Want to maintain your cognitive brain function over time, then incorporate fast-paced walking into your exercise and mobility routines. Now findings from a new study published in the Journals of Gerontology suggests that longer-term, fast walking may preserve brain matter as we naturally age.
In the study, researchers assessed brain magnetic resonance imaging (MRI) data in 312 participants in the ongoing Health, Aging, and Body composition study. Brain magnetic resonance imaging (MRI), a medical imaging technique, is used in radiology to form pictures of the anatomical and physiological processes of the brain and can detect inflammation or disease of the brain. Participants in this study, whose mean age was 83 years, were also asked to walk along a 20-meter corridor from a standing start during both a usual-paced walking task and a fast-paced walking task. Participants were instructed to walk “as you normally would” and “as fast as you can,” respectively. Time to finish the tasks was recorded by a stopwatch and converted to speed in m/s. Average walking speed was 1.0 m/s (SD = 0.21) for usual-paced walking and 1.4 m/s (SD = 0.34) for fast-paced walking.
The study analysis showed that even after adjustment for demographic variables (such as age, gender, medical history and baseline cognitive function), fast-paced walking speed but not usual-paced walking speed was correlated with greater grey matter density on MRI in several areas of the brain including the superior frontal gyrus. The superior frontal gyrus is a part of the frontal brain lobe involved with self-awareness, laughter and coordination of the sensory systems such as vision, hearing, touch, taste, smell, and balance. Preserving grey matter density is important as it serves to process information in the brain and can decrease with age. Findings from this study support incorporating fast-paced walking to enhance brain grey matter density as we naturally age. This study is consistent with prior studies that have shown that one of the most significant impacts of exercise on the brain is its influence in optimizing the readiness for the brain to process new information by being alert, focused, and motivated.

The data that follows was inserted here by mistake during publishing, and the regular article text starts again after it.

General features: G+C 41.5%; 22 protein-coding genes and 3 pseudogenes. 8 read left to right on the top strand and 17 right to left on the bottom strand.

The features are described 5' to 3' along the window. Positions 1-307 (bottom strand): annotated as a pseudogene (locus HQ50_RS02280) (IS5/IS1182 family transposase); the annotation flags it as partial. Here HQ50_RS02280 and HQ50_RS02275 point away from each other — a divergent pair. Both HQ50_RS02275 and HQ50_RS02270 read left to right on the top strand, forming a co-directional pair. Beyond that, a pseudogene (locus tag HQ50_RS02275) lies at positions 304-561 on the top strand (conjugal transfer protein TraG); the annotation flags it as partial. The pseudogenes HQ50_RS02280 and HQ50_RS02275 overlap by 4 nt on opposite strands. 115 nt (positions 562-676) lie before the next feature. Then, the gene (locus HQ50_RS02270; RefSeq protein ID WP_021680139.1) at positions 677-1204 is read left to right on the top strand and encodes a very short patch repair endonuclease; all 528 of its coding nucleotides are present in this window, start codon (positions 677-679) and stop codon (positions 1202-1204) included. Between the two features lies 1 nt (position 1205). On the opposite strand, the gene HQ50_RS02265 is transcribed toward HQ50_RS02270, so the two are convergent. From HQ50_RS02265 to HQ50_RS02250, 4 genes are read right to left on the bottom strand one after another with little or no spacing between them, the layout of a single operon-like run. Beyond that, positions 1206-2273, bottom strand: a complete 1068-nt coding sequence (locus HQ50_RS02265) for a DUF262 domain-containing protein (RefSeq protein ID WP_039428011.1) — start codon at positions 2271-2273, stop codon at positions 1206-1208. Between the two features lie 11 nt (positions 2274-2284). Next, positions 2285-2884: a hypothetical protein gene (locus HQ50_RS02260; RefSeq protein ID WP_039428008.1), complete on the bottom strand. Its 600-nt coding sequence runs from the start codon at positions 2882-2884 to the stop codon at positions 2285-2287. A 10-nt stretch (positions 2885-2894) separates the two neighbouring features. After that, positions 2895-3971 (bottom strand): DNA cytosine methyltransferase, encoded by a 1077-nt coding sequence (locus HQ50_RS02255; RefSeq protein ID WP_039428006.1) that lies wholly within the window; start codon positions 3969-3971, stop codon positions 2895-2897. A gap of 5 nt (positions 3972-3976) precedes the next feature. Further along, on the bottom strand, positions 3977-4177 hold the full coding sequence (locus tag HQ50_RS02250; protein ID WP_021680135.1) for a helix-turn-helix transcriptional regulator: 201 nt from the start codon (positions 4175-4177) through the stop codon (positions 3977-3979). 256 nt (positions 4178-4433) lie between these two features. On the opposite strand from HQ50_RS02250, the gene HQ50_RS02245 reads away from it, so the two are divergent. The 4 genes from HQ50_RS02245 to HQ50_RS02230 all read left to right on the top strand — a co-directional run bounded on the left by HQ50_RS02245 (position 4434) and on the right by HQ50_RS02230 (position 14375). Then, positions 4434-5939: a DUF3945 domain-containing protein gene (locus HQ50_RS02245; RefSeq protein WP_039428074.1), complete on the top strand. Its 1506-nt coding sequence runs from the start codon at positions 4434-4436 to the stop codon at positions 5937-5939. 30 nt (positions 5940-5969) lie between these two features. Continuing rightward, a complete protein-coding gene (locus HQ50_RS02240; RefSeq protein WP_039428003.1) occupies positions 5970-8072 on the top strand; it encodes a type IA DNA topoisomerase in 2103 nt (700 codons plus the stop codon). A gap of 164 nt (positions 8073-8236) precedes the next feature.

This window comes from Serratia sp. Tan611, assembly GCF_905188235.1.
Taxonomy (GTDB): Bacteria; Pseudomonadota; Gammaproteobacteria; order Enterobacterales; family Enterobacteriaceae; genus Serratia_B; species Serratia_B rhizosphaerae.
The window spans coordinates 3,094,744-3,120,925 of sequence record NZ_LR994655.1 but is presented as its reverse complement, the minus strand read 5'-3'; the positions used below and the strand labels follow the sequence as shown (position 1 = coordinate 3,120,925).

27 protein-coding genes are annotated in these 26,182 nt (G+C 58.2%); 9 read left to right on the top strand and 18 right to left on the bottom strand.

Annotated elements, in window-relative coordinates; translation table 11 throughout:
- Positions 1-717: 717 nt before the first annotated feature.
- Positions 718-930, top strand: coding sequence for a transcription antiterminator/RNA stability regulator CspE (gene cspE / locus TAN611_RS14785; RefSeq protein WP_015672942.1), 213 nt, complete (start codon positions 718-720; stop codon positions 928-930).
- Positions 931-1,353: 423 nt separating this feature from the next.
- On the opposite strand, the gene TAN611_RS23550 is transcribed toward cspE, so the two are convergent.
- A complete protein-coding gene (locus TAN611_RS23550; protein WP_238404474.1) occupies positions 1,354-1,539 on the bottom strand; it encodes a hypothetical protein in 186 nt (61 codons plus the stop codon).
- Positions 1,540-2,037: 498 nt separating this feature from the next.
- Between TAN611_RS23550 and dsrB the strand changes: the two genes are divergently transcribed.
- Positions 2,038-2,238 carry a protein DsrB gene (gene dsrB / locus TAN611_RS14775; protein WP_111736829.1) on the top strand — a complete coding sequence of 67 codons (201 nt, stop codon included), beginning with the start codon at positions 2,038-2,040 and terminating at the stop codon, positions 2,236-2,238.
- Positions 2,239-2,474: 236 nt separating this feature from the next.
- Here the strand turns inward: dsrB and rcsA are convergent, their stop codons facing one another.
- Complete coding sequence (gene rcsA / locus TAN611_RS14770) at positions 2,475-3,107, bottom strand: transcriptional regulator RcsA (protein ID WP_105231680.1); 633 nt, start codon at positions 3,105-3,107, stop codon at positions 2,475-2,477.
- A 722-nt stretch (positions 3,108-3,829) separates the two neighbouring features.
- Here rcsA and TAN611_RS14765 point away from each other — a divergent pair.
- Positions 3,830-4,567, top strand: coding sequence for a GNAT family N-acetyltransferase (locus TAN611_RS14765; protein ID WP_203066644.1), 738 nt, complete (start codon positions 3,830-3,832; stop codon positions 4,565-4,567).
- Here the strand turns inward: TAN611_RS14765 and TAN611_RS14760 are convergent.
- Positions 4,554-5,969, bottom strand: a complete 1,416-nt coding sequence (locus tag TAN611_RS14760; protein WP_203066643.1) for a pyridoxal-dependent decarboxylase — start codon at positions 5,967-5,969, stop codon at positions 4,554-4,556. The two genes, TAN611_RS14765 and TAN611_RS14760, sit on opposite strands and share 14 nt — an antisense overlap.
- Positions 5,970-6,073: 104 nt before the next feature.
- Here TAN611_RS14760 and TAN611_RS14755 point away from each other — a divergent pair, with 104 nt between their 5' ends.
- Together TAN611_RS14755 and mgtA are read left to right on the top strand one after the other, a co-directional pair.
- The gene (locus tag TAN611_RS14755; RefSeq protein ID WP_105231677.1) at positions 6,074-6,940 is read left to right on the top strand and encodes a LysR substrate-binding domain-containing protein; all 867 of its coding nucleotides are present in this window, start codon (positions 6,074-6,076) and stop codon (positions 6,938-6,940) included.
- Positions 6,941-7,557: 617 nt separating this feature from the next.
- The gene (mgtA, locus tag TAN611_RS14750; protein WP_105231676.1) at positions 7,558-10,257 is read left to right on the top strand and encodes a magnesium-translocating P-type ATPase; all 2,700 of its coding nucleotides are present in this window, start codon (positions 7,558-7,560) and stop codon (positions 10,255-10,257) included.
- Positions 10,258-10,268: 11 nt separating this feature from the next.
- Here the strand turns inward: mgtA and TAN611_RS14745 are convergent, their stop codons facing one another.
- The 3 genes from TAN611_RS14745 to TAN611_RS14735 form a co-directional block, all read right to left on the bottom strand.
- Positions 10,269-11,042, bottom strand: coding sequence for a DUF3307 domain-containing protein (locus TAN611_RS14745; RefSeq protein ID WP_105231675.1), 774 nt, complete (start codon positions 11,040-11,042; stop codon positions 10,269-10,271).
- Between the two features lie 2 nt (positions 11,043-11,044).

So get walking and keep it in the fast lane.
You can read the full study at https://academic.oup.com/biomedgerontology/advance-article/doi/10.1093/gerona/glaa091/5819788
Full reference: Nemin Chen, MPH, Caterina Rosano, MD, MPH, Helmet T Karim, PhD, Stephanie A Studenski, MD, MPH, Andrea L Rosso, PhD, Regional Gray Matter Density Associated With Fast-Paced Walking in Older Adults: A Voxel-Based Morphometry Study, The Journals of Gerontology: Series A, glaa091, https://doi.org/10.1093/gerona/glaa091